BWW Interviews: OJ Mariano Talks FORBIDDEN BROADWAY, RAMA HARI & More
When he was younger, 2011 BroadwayWorld Philippines Awards' Best Featured Actor in a Musical, Ramon Enrique Mariano aka OJ Mariano always had an interest in the theater arts. At 10 or 11 years old, he and his family would go to Rajah Sulayman Park in Malate, Manila and watch stage plays.
"I was just awed with the tremendous amount of talent of theater actors. I guess I've always doubted if I had the chops to be on stage and act and perform; good thing I gave it a shot! And now I feel very, very blessed with the projects that have come my way," OJ shares with BroadwayWorld.com in an exclusive interview.
After "Star in a Million," his star shines brighter
This 32-year-old man, towering at six-feet tall, believes that if he were not a recording and concert artist, he would probably be still in the arts and media or perhaps in the medical field.
"I got my artistic epiphany when I joined 'Star in a Million' [a reality TV singing competition of ABS CBN network] in 2005. And that got me going in this industry," he looks back at the day he landed third place in the contest's second season.
Doing 9 Works Theatrical's revival production of "Rent" (2010), playing gay anarchist and college professor Tom Collins, would have been the most challenging for him since it was his first venture into musical theater; he really had to study and equip himself with what was needed for the role.
But with 9 Works Theatrical's artistic director, Robbie Guevara's direction and help from his co-actors back then, it made the job so much easier for him.
From then on, he has starred in several Theater Productions: He played Tunying and Simoun in Dulaang UP's "Isang Panaginip na Fili" (2010). He played a Japanese captain in De La Salle University's production of "A Fire in the Soul" (2011). He played Vittorio Vidal and Daddy Brubeck in 9 Works Theatrical's production of "Sweet Charity" (2011). In the latter part of last year, he played Sebastian in Atlantis Productions' Disney's "The Little Mermaid." Prior to "Forbidden Broadway" this year, he played one of the main leads in the semi-historical musical production called "Rivalry: Ateneo-La Salle the Musical."
How does he prepare for a role?
Despite being a relatively "newbie" to the theater community, he knows exactly what he needs to do in order to be an excellent artist.
"I do research and study about the role and the play in general," says OJ.
"I try to immerse myself in the world of the character that I would be playing. Plus I try to make it a point that I would have the words and songs memorized prior to rehearsing so there's more time to explore on character portrayal."
"Because, for one thing, I never really saw myself as somebody that had good comedic timing, and it seemed pretty daunting for me at first," he admits.
In doing "Forbidden Broadway"
OJ felt so overwhelmed that he was offered the part in the musical spoof revue; at the same time, he was really thrilled that he would be working with the show's amazing cast.
"The only violent reaction I had, I guess, was that I was afraid of being funny or the lack of it, for that matter," he confesses.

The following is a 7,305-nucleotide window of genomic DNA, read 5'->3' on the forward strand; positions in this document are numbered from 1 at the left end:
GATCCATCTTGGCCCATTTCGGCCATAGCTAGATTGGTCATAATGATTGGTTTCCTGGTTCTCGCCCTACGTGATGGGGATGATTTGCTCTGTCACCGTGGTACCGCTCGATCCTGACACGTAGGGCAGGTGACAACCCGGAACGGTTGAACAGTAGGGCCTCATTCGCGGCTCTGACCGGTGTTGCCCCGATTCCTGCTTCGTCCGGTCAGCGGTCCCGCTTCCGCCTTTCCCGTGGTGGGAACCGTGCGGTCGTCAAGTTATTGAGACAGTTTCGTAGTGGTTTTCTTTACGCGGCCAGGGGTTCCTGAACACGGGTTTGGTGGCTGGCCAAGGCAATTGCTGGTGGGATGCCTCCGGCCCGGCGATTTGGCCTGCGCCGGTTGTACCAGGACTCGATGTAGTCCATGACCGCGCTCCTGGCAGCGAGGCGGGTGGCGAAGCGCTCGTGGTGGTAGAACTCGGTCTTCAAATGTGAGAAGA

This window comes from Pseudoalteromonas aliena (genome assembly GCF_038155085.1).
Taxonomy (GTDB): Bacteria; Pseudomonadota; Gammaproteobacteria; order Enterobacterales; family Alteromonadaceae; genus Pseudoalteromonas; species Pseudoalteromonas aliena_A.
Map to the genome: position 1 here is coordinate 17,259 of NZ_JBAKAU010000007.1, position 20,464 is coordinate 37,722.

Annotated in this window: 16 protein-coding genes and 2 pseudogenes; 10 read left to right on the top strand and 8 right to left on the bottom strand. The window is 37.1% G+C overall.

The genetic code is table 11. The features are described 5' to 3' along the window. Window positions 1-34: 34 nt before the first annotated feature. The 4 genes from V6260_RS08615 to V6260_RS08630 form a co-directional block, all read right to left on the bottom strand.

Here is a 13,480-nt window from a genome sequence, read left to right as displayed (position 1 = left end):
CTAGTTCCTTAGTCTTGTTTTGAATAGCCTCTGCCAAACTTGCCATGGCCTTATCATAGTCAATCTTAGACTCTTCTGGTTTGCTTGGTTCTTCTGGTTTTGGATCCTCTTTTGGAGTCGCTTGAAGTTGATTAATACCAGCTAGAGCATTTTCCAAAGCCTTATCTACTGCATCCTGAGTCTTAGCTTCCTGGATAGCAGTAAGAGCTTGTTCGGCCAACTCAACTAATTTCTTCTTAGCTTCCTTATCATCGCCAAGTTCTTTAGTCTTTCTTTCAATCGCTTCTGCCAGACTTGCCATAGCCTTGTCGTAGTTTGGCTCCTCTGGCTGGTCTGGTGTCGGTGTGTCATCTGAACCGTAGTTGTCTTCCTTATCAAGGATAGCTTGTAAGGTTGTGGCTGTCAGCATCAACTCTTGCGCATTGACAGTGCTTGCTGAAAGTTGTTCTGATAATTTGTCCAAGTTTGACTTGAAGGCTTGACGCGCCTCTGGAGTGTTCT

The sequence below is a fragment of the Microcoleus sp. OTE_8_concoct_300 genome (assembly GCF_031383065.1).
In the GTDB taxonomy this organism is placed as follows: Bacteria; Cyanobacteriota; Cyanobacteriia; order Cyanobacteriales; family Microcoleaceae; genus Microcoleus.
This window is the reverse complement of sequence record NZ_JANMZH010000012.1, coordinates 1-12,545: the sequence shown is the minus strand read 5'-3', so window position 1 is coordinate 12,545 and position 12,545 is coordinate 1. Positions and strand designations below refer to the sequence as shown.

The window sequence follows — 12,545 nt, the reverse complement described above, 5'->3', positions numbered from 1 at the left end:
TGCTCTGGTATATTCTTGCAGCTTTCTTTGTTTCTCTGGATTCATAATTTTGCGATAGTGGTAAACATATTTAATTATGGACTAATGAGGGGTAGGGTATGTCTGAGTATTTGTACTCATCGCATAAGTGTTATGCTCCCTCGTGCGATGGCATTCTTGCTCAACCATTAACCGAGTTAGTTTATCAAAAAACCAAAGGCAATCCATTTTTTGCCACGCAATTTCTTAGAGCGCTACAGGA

"Lorenz Martinez, Caisa Borromeo, and Liesl Batucan are some of the most talented theater actors in the country. It was a huge honor for me to work with them and learn from them as well. And we had a great time doing the show. We enjoyed each other's company. There was never a dull moment with these guys."
"Joel Trinidad, our director, was brilliant. He was in his element because he's a terrific comedian. And I enjoyed being under his wing because he really let his actors fly with the characters that they're doing."
Just like any other artist, OJ has his challenging moments, too.
"During rehearsals for 'Forbidden Broadway,' every role was difficult because we were all having a hard time trying to keep ourselves from laughing. But I enjoyed every minute of it."
His favorite part of the show though would have to be the "Fiddler on the Roof" segment.
"I was very vocal to the cast and staff that I was very anxious to perform with her [Salonga] - although I just basically held a green halogen light to her face, and helped her get off the box and out of the stage."
After "Forbidden Broadway," it's "business as usual"
For OJ, he just keeps learning and growing in his craft. There are no limitations to one's talents. Constant honing and cultivation - that is his usual business.
His advice for theater aspirants, "Don't hesitate and give it a shot."
"Your talent will be recognized. And never be complacent. Always find room for improvement in your craft. Continue learning and honing your talents."
After "Forbidden Broadway's" repeat this Friday, August 24 and Saturday, August 25 at the Carlos P. Romulo Auditorium, OJ is excited to be playing Rama, alternating with international recording star Christian Bautista, in Ballet Philippines' highly anticipated revival of "Rama Hari," a dance musical based on the Indian epic "Ramayana."
To some, OJ might come off as a snob, but in fact, he is just the shy type. When you see him on stage performing - he is one heck of a natural born performer, who gives out his best in every role he tackles.
Photos by Dale Bacar, 9 Works Theatrical, Raul Victor Montesa